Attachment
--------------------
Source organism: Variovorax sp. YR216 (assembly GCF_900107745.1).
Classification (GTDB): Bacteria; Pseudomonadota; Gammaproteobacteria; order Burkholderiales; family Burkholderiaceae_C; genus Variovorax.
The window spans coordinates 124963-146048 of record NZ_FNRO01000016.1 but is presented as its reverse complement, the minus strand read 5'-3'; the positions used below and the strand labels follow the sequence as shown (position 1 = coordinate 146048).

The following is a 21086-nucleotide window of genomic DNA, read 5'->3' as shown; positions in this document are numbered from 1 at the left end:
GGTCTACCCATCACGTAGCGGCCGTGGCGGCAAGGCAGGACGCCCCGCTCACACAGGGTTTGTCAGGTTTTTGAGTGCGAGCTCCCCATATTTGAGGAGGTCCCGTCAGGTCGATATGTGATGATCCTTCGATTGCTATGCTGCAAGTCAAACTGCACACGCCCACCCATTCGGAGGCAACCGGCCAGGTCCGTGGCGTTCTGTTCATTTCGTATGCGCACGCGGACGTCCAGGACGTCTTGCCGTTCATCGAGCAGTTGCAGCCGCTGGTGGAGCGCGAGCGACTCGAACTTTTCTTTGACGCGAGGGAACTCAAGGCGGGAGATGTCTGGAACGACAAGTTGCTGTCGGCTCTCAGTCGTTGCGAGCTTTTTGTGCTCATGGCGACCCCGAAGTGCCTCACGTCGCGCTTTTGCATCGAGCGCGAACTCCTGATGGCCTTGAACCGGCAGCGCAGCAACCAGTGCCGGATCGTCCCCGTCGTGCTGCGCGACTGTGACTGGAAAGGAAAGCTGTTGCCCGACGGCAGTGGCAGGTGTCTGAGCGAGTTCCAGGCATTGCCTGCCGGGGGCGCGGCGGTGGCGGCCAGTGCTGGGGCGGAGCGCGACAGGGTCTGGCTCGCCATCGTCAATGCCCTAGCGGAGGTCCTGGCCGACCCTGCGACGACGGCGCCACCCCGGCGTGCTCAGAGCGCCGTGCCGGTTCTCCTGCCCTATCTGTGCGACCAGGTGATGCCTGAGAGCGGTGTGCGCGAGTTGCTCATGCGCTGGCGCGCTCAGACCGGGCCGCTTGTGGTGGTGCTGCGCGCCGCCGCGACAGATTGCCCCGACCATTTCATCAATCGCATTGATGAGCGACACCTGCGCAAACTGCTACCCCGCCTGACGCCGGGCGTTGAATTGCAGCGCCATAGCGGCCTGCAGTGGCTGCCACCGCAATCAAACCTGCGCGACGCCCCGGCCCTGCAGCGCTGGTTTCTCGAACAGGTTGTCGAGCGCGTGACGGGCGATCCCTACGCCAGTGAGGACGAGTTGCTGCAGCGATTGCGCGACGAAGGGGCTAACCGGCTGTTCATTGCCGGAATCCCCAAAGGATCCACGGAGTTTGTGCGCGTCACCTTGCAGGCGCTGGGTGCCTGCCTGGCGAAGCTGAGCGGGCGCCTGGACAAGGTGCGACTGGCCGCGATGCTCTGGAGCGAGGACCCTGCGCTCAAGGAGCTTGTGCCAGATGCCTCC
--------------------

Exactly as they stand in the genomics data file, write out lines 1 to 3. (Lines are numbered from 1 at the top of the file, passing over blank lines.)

Source organism: Variovorax sp. YR216 (assembly GCF_900107745.1).
Classification (GTDB): Bacteria; Pseudomonadota; Gammaproteobacteria; order Burkholderiales; family Burkholderiaceae_C; genus Variovorax.
The window spans coordinates 124963-146048 of record NZ_FNRO01000016.1 but is presented as its reverse complement, the minus strand read 5'-3'; the positions used below and the strand labels follow the sequence as shown (position 1 = coordinate 146048).